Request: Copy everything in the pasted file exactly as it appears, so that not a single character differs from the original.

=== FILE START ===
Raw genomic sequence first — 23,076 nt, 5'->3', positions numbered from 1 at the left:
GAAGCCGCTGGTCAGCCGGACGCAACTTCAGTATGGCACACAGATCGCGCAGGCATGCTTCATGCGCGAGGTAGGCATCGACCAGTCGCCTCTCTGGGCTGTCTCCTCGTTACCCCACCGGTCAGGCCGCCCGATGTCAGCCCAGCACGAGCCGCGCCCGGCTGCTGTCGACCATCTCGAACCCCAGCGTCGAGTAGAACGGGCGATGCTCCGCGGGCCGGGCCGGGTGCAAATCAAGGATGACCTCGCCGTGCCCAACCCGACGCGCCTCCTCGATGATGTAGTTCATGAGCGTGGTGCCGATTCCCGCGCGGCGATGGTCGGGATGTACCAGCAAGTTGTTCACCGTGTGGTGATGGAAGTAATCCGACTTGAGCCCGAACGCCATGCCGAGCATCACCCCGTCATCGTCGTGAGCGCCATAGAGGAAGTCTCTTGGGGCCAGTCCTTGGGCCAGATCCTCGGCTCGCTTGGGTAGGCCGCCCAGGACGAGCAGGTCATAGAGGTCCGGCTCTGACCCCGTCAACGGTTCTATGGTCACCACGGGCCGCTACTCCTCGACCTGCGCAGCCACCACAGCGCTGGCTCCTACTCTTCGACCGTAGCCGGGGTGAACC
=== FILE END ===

Raw genomic sequence first — 23,076 nt, 5'->3', positions numbered from 1 at the left:
GAAGCCGCTGGTCAGCCGGACGCAACTTCAGTATGGCACACAGATCGCGCAGGCATGCTTCATGCGCGAGGTAGGCATCGACCAGTCGCCTCTCTGGGCTGTCTCCTCGTTACCCCACCGGTCAGGCCGCCCGATGTCAGCCCAGCACGAGCCGCGCCCGGCTGCTGTCGACCATCTCGAACCCCAGCGTCGAGTAGAACGGGCGATGCTCCGCGGGCCGGGCCGGGTGCAAATCAAGGATGACCTCGCCGTGCCCAACCCGACGCGCCTCCTCGATGATGTAGTTCATGAGCGTGGTGCCGATTCCCGCGCGGCGATGGTCGGGATGTACCAGCAAGTTGTTCACCGTGTGGTGATGGAAGTAATCCGACTTGAGCCCGAACGCCATGCCGAGCATCACCCCGTCATCGTCGTGAGCGCCATAGAGGAAGTCTCTTGGGGCCAGTCCTTGGGCCAGATCCTCGGCTCGCTTGGGTAGGCCGCCCAGGACGAGCAGGTCATAGAGGTCCGGCTCTGACCCCGTCAACGGTTCTATGGTCACCACGGGCCGCTACTCCTCGACCTGCGCAGCCACCACAGCGCTGGCTCCTACTCTTCGACCGTAGCCGGGGTGAACC